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Re: [FH] CoQ10 Questions

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  • lclarizia@aol.com
    In a message dated 1/27/2005 9:23:31 AM Eastern Standard Time, ... Baby Boy gets about 30 mgs, twice a day, combined with his other supplements. I say about
    Message 1 of 1 , Jan 30, 2005
      In a message dated 1/27/2005 9:23:31 AM Eastern Standard Time,
      lovesmainecoons@... writes:


      > My question is: How much do you give your cats and in what form?
      > And do you need to get your Vet's or Cardiologist's approval for
      > giving this?

      Baby Boy gets about 30 mgs, twice a day, combined with his other supplements.
      I say "about" because he won't eat it if I try to hide it in food, so I have
      to syringe it in, and he spits some out. I give him the oil-based, gel-cap
      form -- I cut open the gelcap and squeeze it out.

      CoQ10 is fat-soluble, and to work, must be either suspended in fat (oil) or
      given with fat/oil, otherwise it will not be fully absorbed. As far as anyone
      knows, it's safe and non-toxic, even at high dosages. In itself, it should
      not interfere with any meds. Much of the human-based literature suggests that
      combining it with the amino acid L-carnitine increased it's efficacy.

      As for veterinary approval -- you don't need anyone's permission to
      supplement your cat. My vet thinks it's fine and at the very least, can't hurt, the
      cardiologist thinks it won't do any good and says "there's no real evidence ...
      blah blah blah" but in the end, so what? My cat's heart is failing ... if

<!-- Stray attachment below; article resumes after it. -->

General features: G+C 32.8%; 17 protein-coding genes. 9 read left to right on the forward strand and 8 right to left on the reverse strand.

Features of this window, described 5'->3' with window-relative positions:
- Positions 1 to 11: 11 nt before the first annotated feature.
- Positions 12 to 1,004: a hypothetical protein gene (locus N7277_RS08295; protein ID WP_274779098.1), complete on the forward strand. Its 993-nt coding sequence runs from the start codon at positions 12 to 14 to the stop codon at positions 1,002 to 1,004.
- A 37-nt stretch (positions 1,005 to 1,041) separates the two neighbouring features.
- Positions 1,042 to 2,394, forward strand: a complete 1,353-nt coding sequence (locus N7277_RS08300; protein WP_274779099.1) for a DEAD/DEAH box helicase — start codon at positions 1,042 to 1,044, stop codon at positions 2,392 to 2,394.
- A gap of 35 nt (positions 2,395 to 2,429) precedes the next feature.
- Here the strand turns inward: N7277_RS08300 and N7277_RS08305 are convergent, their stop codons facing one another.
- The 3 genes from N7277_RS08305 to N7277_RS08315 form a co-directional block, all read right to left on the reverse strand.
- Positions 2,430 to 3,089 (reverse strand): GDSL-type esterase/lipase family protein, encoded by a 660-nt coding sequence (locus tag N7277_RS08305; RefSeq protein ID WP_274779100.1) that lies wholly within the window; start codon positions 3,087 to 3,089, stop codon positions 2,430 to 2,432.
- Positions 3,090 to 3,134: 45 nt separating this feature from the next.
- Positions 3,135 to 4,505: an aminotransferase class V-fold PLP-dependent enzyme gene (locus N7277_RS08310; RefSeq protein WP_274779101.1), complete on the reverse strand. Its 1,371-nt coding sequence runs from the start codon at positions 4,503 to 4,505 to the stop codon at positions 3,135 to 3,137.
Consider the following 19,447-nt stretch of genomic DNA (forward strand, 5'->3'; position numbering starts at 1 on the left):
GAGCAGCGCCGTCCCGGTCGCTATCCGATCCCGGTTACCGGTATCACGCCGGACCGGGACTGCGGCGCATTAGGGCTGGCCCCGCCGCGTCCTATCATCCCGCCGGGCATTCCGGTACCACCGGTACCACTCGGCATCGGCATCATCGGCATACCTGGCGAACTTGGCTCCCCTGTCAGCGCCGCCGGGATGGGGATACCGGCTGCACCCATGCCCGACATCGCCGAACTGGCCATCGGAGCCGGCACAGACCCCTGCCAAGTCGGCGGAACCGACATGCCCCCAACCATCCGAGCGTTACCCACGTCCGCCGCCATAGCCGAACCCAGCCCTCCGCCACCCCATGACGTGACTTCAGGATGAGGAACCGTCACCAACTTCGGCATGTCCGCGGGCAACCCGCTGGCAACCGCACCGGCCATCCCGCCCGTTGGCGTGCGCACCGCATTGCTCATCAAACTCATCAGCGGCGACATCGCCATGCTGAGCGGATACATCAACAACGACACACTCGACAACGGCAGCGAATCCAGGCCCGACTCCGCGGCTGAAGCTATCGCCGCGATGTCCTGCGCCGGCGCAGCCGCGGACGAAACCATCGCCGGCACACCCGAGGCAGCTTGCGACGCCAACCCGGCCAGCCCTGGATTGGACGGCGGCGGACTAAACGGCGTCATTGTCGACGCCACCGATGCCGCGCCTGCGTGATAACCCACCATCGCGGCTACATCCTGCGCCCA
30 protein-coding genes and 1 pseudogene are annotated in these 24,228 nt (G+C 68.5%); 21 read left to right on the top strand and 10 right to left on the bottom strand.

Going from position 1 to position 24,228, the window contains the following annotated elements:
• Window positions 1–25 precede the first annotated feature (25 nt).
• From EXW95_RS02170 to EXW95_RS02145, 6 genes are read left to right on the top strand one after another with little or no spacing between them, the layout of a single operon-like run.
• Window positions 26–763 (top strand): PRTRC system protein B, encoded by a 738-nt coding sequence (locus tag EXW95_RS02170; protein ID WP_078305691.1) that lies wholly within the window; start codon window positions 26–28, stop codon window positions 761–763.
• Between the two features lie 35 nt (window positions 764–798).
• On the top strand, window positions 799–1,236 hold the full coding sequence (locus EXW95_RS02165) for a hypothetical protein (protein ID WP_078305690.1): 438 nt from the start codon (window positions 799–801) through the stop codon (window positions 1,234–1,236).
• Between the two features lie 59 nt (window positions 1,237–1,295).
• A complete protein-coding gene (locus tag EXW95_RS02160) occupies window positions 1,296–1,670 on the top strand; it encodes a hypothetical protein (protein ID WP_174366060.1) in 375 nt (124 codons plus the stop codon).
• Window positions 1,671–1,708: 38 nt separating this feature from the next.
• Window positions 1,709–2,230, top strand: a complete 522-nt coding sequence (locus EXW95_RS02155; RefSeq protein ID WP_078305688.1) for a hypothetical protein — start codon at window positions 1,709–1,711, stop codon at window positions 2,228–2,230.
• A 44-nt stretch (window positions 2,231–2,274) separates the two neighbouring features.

there's even a remote chance it could help and no evidence it will hurt, I'm
      going to try it.

      I swear by it. Baby Boy is getting a supplement cocktail consisting of
      CoQ10, taurine, l-carnitine, creatine, selenium and vitamins A, B1, B6, C and E,
      syringed in twice a day. These are all supplements I found by mining human
      literature on human DCM, all of them (except creatine) are involved as factors in
      electron-transport and oxidative phosphorylation, and all of them increase the
      available energy to heart cells (except creatine, given orally it only helps
      skeletal muscle but it's in there to support his general health), which at the
      very least, make the heart more efficient and at the most, can help the heart
      remodel itself into a more normal physical state.

      I won't know what it's doing for his heart for a few weeks yet, when we go
      back to the cardiologist, but empirically -- he has tons of energy, chases the
      kitten all over the place, eats ravenously and in general, acts like he did
      before he was diagnosed. That's good enough for me.

      Lisa


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